Norris defends anti-crime plan

Council panel makes no recommendation on nomination of chief

May 03, 2000|By Peter Hermann | Peter Hermann,SUN STAFF

Insisting he is the "right man at the right time," police commissioner nominee Edward T. Norris defended his strategy to restore order to Baltimore's streets at a sometimes hostile City Council committee hearing yesterday.

"I have the energy necessary to get this done," said Norris, a former deputy police commissioner in New York City.

Appearing before the Executive Appointments Committee, Norris sought to address concerns that the assertive policing plan he advocates for Baltimore led to police abuses in New York.

"I spent most of my time in enforcement duties, and I did it with the respect of the public," Norris said of his 20-year career in New York. "I know how to reduce crime."

Norris succinctly summed up his primary mission as ending "the unacceptable level of violence in this city. We need to save lives -- an awful number of lives."

If he fails, Norris urged the council to fire him.

"Police commissioners in America are on probation every single day," he said.

The Rev. Jamal Bryant of West Baltimore urged council members to delay their decision on Norris and avoid what he called a "perfunctory exercise" of confirmation.

"I know Baltimore is not New York," he said, "[and] we don't want to become that."

The five-member committee chaired by Councilman Bernard C. "Jack" Young did not make a recommendation on Norris' nomination yesterday. The panel will forward any decision to the full council for a possible vote Monday evening.

Norris, who was hired as a deputy commissioner, was chosen for the top police position by Mayor Martin O'Malley after the sudden departure of Ronald L. Daniel, who quit in March, after serving 57 days, during a disagreement over the policing plan.

It appears that Norris has the votes, and the support, needed to be confirmed. He has appeared at two community forums, met with dozens of neighborhood groups and published his 152-page crime plan on the Internet.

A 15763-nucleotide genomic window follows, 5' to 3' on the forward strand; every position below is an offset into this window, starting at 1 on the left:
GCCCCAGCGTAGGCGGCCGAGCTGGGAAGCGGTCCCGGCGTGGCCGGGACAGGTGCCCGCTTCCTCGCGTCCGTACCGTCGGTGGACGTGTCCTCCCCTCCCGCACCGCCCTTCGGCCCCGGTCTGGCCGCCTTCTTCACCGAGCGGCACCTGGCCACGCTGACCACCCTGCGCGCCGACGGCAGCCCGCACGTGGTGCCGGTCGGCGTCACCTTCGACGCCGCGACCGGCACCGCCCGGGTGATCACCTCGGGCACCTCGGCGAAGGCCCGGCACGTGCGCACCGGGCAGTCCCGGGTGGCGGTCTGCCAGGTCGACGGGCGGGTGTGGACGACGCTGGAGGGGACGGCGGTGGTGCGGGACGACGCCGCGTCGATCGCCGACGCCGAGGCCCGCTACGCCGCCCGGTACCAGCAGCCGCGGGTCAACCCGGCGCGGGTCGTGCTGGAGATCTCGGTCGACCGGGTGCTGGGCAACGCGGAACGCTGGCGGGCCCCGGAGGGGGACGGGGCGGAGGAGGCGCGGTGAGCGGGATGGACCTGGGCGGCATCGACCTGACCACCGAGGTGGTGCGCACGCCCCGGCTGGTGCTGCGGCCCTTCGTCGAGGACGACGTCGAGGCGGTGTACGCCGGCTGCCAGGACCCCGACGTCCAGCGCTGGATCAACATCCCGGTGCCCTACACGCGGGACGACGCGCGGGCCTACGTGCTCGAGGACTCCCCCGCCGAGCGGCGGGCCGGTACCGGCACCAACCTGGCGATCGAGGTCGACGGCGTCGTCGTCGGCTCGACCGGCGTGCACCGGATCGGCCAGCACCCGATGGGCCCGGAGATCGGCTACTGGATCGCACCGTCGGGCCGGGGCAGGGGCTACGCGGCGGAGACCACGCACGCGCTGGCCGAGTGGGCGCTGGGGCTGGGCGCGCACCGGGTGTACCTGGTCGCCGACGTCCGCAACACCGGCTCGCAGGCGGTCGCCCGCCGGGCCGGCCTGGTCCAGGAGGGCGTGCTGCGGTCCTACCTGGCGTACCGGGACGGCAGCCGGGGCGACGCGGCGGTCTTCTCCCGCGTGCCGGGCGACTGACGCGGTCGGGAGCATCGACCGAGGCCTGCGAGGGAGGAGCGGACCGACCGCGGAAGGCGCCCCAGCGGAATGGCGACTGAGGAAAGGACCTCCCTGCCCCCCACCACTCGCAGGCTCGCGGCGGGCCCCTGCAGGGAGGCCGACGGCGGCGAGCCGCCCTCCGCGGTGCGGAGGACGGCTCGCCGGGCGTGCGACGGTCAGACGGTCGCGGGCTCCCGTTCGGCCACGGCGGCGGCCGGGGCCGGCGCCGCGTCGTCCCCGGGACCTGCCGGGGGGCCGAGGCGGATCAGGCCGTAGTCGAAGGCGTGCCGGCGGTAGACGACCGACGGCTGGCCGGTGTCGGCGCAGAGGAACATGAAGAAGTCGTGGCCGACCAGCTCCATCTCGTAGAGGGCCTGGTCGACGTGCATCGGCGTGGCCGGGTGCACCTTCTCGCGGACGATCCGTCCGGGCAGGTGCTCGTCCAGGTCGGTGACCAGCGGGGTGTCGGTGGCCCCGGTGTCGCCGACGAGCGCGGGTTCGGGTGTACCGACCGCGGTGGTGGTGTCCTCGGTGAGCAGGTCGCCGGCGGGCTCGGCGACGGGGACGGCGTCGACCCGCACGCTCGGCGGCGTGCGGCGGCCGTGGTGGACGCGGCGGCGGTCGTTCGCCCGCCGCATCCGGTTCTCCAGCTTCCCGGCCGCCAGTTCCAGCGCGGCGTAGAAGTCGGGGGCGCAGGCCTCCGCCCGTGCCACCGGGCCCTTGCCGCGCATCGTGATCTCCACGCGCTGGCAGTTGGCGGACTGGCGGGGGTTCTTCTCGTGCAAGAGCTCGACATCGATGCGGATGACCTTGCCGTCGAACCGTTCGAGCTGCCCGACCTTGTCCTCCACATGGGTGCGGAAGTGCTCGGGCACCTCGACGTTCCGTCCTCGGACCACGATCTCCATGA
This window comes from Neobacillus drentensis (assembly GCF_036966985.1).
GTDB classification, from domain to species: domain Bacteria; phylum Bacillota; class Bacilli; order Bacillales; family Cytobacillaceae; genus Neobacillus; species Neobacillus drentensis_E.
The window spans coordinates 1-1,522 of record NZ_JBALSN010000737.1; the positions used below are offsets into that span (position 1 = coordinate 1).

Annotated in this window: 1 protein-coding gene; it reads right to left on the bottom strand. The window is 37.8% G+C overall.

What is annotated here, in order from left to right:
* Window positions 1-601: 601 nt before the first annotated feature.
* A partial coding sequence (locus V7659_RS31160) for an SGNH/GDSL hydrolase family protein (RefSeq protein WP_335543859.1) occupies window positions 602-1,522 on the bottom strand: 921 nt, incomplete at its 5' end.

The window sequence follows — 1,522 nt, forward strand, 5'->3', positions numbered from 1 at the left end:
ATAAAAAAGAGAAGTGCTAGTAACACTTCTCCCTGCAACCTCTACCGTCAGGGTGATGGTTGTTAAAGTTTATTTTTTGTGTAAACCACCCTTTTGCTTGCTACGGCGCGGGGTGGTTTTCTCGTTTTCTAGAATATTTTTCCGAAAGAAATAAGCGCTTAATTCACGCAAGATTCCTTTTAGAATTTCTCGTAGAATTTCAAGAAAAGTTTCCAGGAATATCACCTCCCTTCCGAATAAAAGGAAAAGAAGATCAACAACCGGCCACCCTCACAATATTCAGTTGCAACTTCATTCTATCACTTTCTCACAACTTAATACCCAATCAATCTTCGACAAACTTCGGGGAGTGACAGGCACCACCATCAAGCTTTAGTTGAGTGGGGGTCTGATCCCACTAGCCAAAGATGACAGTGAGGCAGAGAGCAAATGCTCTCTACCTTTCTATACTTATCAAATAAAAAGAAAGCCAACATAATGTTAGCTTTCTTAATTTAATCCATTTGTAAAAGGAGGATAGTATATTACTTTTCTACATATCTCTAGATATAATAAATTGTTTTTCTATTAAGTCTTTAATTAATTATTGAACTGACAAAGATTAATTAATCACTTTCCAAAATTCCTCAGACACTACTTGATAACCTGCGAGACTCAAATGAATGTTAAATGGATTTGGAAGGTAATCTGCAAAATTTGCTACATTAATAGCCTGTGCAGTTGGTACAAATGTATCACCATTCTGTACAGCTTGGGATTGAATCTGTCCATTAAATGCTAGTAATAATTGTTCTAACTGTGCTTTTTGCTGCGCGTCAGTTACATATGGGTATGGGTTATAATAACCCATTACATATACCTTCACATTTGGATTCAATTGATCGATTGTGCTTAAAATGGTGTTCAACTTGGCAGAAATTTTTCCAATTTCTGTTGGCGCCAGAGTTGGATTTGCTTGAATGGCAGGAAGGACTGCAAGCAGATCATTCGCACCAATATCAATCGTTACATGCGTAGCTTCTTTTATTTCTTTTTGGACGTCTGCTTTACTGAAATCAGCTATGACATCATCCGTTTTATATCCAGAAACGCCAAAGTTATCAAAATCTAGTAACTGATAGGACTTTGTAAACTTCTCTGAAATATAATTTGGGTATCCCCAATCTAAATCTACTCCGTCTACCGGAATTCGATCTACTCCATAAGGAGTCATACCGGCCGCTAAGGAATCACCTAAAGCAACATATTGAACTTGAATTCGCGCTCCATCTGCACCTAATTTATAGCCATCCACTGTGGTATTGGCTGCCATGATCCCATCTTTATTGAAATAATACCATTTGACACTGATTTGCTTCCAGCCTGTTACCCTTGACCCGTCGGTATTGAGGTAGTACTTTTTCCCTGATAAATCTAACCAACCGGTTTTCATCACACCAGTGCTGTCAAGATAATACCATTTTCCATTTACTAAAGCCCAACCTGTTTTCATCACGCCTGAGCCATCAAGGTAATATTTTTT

Council President Sheila Dixon said her office has received 249 calls and 93 letters or e-mails in favor of Norris, compared with 30 calls and eight letters against.

During the past several weeks, many residents have expressed concern that aggressive policing would lead to brutality and increased stops of minorities.

Several council members questioned Norris, who is white, about his commitment to community policing and civil rights.

State Sen. Clarence M. Mitchell IV, who represents West Baltimore, urged the council to oppose Norris' confirmation because of reports that people in New York get arrested for such minor violations as double-parking and not having a bell on their bicycles.

During the hearing, critics and supporters of Norris from out of town debated the merits of how to best police Baltimore.

A New Jersey police sergeant, who heads a group called Black Cops Against Abuse, urged the council to reject Norris, saying the strategies he advocates target minority neighborhoods.

Then, several New York police officers defended their former boss. Detective Sonny Archer, who is black, said he believes in the policing plan and in Norris.

"In the past eight years, we have turned New York around," said Archer, who denied that the department targets only minority neighborhoods. "New York policing is based on where the crime is."

Norris found local support from the Rev. Harley Wilson of West Baltimore.

"I am willing to pay the price," Wilson said. "I support Ed Norris. All of us in Baltimore knows what needs to be done. I think we can have zero tolerance and uphold citizens' rights."

Norris got into a testy exchange with Councilwoman Lisa Stancil, who demanded he turn over his personnel file from New York. She said residents need to be assured that nothing in his past links him to what she called "rampant corruption and brutality" in the New York Police Department.

Norris termed her comments "outrageous" and pointed out that while the number of officers in New York increased from 24,000 in 1990 to 40,000 last year, excessive force complaints decreased from 3,500 to 2,400 and police-involved shootings dropped from 41 to 11 during the period.

"I do not believe that indicates a police department that is out of control," Norris said.

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